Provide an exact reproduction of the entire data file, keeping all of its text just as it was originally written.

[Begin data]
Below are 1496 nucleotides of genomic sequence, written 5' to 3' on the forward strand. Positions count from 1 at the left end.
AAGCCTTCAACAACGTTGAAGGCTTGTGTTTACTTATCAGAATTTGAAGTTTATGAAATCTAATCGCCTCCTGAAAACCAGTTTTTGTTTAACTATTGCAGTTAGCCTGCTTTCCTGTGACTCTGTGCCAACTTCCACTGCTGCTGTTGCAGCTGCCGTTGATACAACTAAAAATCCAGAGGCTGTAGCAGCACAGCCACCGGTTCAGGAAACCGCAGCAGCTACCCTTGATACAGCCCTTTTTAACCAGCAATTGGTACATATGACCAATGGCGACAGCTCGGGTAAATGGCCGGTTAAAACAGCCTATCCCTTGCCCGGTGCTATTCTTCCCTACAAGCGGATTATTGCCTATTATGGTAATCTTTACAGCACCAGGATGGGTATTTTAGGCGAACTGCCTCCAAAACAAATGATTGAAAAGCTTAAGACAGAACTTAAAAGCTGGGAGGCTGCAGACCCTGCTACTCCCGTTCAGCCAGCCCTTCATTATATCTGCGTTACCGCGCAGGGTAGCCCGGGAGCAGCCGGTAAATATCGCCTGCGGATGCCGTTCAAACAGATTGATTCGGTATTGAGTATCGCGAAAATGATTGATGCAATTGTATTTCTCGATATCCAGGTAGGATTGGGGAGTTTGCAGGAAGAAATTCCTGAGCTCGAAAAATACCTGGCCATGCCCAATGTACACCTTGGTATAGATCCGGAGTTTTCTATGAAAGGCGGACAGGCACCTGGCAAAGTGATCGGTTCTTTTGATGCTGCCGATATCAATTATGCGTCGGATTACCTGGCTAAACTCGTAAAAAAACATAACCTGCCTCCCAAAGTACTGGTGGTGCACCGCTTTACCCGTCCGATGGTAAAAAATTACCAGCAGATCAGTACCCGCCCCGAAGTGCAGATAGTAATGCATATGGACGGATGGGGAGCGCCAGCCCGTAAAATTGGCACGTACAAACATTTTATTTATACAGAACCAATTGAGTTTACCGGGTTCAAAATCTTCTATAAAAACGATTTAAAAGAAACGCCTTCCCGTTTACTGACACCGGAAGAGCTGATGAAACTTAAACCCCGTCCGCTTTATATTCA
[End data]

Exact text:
Below are 1496 nucleotides of genomic sequence, written 5' to 3' on the forward strand. Positions count from 1 at the left end.
AAGCCTTCAACAACGTTGAAGGCTTGTGTTTACTTATCAGAATTTGAAGTTTATGAAATCTAATCGCCTCCTGAAAACCAGTTTTTGTTTAACTATTGCAGTTAGCCTGCTTTCCTGTGACTCTGTGCCAACTTCCACTGCTGCTGTTGCAGCTGCCGTTGATACAACTAAAAATCCAGAGGCTGTAGCAGCACAGCCACCGGTTCAGGAAACCGCAGCAGCTACCCTTGATACAGCCCTTTTTAACCAGCAATTGGTACATATGACCAATGGCGACAGCTCGGGTAAATGGCCGGTTAAAACAGCCTATCCCTTGCCCGGTGCTATTCTTCCCTACAAGCGGATTATTGCCTATTATGGTAATCTTTACAGCACCAGGATGGGTATTTTAGGCGAACTGCCTCCAAAACAAATGATTGAAAAGCTTAAGACAGAACTTAAAAGCTGGGAGGCTGCAGACCCTGCTACTCCCGTTCAGCCAGCCCTTCATTATATCTGCGTTACCGCGCAGGGTAGCCCGGGAGCAGCCGGTAAATATCGCCTGCGGATGCCGTTCAAACAGATTGATTCGGTATTGAGTATCGCGAAAATGATTGATGCAATTGTATTTCTCGATATCCAGGTAGGATTGGGGAGTTTGCAGGAAGAAATTCCTGAGCTCGAAAAATACCTGGCCATGCCCAATGTACACCTTGGTATAGATCCGGAGTTTTCTATGAAAGGCGGACAGGCACCTGGCAAAGTGATCGGTTCTTTTGATGCTGCCGATATCAATTATGCGTCGGATTACCTGGCTAAACTCGTAAAAAAACATAACCTGCCTCCCAAAGTACTGGTGGTGCACCGCTTTACCCGTCCGATGGTAAAAAATTACCAGCAGATCAGTACCCGCCCCGAAGTGCAGATAGTAATGCATATGGACGGATGGGGAGCGCCAGCCCGTAAAATTGGCACGTACAAACATTTTATTTATACAGAACCAATTGAGTTTACCGGGTTCAAAATCTTCTATAAAAACGATTTAAAAGAAACGCCTTCCCGTTTACTGACACCGGAAGAGCTGATGAAACTTAAACCCCGTCCGCTTTATATTCA